Phillip Vannatter (later of OJ Simpson fame) was brought in as investigator on the evening of March 11, 1977, when he served a search warrant on Roman Polanski’s room at the Beverly Wilshire Hotel. The search warrant listed film, cameras, and “Rorer 714 tablets”—Quaaludes.
According to Vannatter’s testimony, Polanski attempted to remove a small white pill from his left jacket pocket to drop it. Vannatter put his left hand underneath Polanski’s and instructed him to drop the pill into Vannatter’s hand.
In a Washington Post article from February 1978, Polanski claimed to be “exhausted” following the 45 days undergoing the court-ordered psychiatric tests that he had agreed to as part of the plea.
Polanski claims they talked about birth control while in the car.
Polanski “expressed great remorse regarding any possible effect the present offense might have on the victim. He expressed great pity and compassion for her.” That pity did not extend to Samantha’s mother or Kim’s boyfriend Henri, who had been instrumental in putting Polanski in touch with the family.
The report recommended probation. The recommendations stated:
1. Pay a substantial fine plus penalty assessment to probation officer in such a manner as he shall prescribe.
2. Not associate with children under the age of 18 except in the presence of responsible adults.
3. Cooperate with probation officer in plan for psychiatric treatment.
4. Seek and maintain employment as approved by the probation officer.
5. Maintain residence as approved by the probation officer.
6. Obey all laws, orders, rules and regulations of the probation department and the court.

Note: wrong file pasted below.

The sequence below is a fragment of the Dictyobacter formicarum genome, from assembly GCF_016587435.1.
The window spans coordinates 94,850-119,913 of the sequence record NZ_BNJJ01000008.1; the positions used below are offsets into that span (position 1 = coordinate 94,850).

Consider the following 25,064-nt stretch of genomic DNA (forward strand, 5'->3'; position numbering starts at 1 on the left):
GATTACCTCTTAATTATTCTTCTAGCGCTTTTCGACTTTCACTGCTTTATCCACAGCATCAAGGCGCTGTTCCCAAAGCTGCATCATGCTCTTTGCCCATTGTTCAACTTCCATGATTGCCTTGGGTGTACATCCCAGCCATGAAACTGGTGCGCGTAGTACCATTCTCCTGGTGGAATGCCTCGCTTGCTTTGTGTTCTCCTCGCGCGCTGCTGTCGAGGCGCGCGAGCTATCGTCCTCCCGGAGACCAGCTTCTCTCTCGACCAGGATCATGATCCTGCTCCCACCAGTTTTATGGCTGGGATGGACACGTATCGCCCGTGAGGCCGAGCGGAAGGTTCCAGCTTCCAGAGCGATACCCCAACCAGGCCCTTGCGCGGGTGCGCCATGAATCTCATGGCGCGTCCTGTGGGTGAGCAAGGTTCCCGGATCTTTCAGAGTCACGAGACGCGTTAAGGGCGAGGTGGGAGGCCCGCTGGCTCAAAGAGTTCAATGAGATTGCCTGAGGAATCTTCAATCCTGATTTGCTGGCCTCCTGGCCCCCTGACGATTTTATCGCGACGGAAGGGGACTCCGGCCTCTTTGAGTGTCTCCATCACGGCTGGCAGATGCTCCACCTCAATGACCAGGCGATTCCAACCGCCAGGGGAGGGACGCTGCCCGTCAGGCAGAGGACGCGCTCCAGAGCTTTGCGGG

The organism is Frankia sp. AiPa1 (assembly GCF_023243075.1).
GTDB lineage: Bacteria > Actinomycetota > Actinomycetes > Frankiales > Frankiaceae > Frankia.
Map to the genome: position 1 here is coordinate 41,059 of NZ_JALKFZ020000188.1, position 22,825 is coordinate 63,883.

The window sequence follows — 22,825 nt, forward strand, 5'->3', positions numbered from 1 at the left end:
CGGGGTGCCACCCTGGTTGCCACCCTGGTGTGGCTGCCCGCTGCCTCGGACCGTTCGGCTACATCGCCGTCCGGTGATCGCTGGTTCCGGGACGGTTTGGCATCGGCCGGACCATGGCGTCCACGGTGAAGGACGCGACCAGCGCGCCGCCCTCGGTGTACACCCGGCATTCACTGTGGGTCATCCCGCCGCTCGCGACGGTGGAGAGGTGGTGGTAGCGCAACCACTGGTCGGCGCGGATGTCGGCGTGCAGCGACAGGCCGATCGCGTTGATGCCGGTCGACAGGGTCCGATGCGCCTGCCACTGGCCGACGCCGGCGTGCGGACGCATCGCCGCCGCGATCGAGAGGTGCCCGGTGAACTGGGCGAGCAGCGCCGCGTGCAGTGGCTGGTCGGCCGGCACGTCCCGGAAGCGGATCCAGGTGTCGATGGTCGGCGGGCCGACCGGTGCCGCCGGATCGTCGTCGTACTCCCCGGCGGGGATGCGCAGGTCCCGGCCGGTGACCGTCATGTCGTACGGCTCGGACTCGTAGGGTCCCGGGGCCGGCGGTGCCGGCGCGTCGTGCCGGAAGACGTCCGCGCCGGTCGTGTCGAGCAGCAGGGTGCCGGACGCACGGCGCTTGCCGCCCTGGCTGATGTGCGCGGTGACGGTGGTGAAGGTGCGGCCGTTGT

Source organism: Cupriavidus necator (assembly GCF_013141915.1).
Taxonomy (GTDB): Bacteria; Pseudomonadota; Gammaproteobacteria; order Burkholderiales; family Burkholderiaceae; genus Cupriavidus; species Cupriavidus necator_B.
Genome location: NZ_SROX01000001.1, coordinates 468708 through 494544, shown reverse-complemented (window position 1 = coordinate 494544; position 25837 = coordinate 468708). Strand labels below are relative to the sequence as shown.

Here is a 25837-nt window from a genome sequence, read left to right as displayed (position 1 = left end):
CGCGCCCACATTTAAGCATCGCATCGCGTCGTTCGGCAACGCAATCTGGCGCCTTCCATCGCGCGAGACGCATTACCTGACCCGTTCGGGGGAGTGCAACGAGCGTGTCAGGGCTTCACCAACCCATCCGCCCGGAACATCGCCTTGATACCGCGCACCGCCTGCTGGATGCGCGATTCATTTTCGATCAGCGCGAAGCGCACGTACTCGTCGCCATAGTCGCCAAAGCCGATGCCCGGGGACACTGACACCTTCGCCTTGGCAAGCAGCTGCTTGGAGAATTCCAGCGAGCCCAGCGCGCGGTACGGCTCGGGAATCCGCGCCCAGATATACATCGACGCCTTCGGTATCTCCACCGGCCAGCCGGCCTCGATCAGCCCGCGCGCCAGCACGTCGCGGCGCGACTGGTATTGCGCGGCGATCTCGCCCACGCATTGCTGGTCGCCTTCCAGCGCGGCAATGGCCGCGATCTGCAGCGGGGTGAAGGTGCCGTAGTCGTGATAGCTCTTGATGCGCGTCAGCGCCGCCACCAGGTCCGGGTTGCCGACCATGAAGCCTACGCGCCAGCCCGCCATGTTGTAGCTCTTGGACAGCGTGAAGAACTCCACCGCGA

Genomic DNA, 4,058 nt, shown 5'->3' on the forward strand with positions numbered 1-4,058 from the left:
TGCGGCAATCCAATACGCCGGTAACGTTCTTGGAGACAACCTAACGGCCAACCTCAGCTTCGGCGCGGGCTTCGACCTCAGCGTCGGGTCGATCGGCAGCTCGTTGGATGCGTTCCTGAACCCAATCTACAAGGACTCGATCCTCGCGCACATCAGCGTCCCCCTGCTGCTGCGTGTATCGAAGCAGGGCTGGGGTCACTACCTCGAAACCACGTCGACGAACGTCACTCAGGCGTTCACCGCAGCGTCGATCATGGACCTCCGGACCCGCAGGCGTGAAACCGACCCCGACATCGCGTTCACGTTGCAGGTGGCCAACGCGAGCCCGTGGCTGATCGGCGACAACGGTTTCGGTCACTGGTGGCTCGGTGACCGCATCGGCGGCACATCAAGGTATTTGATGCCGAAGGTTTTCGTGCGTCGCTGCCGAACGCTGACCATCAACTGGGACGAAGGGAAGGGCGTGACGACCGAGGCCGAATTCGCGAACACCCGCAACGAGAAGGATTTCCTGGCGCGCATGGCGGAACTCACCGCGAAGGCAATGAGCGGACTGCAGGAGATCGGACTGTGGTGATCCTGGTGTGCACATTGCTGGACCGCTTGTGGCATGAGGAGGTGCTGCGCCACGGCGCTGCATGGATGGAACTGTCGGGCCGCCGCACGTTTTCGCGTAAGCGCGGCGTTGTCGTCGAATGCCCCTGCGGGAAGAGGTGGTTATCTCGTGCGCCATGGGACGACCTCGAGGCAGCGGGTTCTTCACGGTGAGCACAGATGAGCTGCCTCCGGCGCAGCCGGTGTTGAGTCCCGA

In February 2009, attorneys for Polanski argued that all Los Angeles County Superior Court Judges should be disqualified from hearing the Polanski case at all. Polanski’s attorney argued that the entire bench was biased because a court spokesperson had commented to media that Polanski was required to be present at the hearing, thus, proof of prejudice.
And perhaps the most important remark: “There are still five or six other much more serious charges pending that have yet to be resolved.”
Why is this important? Because the additional charges have not been dropped, and Polanski did not fulfill his part of the plea deal—he was released from prison quicker than 90 days and he did not show up for sentencing. The bench can reject the guilty plea because Polanski did not complete the terms of the deal. He’s also facing a charge of failing to appear in court.
Today Samantha is a mother of four kids. I wonder if she is raising her kids a bit differently than she was raised and if she’s a bit more vigilant than her mother. I want to know if she would hand her daughter over to a 45-year old man on the promise of modeling fame, and if she’d be so quick to shrug her daughter’s rape off.
Is a defendant’s tragic life a mitigating factor in this crime? Are Susan and Samantha’s reluctances any reason to let Polanski off the hook? Perhaps a jury in Los Angeles will get to decide.